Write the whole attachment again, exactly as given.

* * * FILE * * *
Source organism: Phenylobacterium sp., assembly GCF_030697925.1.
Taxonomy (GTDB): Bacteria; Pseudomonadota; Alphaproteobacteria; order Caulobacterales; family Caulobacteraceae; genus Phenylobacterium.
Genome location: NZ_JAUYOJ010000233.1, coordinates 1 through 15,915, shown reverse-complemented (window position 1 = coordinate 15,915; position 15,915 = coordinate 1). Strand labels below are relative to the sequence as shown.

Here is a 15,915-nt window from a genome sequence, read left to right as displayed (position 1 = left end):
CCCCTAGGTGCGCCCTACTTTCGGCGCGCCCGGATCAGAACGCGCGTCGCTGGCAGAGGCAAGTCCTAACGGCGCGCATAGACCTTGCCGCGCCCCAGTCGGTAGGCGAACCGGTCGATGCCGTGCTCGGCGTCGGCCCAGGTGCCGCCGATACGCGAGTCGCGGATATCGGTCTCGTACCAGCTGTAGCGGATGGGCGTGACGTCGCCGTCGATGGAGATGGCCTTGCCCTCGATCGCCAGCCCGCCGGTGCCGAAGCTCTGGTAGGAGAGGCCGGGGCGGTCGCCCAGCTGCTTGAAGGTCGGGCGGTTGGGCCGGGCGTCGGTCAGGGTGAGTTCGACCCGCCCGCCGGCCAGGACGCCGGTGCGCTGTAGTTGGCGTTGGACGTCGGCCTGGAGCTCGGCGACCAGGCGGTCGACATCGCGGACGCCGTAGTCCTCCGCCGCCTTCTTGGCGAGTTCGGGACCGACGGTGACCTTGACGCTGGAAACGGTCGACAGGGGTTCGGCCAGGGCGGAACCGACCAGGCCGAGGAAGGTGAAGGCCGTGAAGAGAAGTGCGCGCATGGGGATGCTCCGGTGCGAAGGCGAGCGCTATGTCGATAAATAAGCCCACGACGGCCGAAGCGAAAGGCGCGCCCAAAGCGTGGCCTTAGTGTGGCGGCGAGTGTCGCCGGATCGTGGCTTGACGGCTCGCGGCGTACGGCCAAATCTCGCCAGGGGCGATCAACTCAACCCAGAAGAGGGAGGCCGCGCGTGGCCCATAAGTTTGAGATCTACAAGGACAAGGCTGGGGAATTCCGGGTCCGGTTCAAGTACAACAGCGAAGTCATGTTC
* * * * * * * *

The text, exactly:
Source organism: Phenylobacterium sp., assembly GCF_030697925.1.
Taxonomy (GTDB): Bacteria; Pseudomonadota; Alphaproteobacteria; order Caulobacterales; family Caulobacteraceae; genus Phenylobacterium.
Genome location: NZ_JAUYOJ010000233.1, coordinates 1 through 15,915, shown reverse-complemented (window position 1 = coordinate 15,915; position 15,915 = coordinate 1). Strand labels below are relative to the sequence as shown.

Here is a 15,915-nt window from a genome sequence, read left to right as displayed (position 1 = left end):
CCCCTAGGTGCGCCCTACTTTCGGCGCGCCCGGATCAGAACGCGCGTCGCTGGCAGAGGCAAGTCCTAACGGCGCGCATAGACCTTGCCGCGCCCCAGTCGGTAGGCGAACCGGTCGATGCCGTGCTCGGCGTCGGCCCAGGTGCCGCCGATACGCGAGTCGCGGATATCGGTCTCGTACCAGCTGTAGCGGATGGGCGTGACGTCGCCGTCGATGGAGATGGCCTTGCCCTCGATCGCCAGCCCGCCGGTGCCGAAGCTCTGGTAGGAGAGGCCGGGGCGGTCGCCCAGCTGCTTGAAGGTCGGGCGGTTGGGCCGGGCGTCGGTCAGGGTGAGTTCGACCCGCCCGCCGGCCAGGACGCCGGTGCGCTGTAGTTGGCGTTGGACGTCGGCCTGGAGCTCGGCGACCAGGCGGTCGACATCGCGGACGCCGTAGTCCTCCGCCGCCTTCTTGGCGAGTTCGGGACCGACGGTGACCTTGACGCTGGAAACGGTCGACAGGGGTTCGGCCAGGGCGGAACCGACCAGGCCGAGGAAGGTGAAGGCCGTGAAGAGAAGTGCGCGCATGGGGATGCTCCGGTGCGAAGGCGAGCGCTATGTCGATAAATAAGCCCACGACGGCCGAAGCGAAAGGCGCGCCCAAAGCGTGGCCTTAGTGTGGCGGCGAGTGTCGCCGGATCGTGGCTTGACGGCTCGCGGCGTACGGCCAAATCTCGCCAGGGGCGATCAACTCAACCCAGAAGAGGGAGGCCGCGCGTGGCCCATAAGTTTGAGATCTACAAGGACAAGGCTGGGGAATTCCGGGTCCGGTTCAAGTACAACAGCGAAGTCATGTTC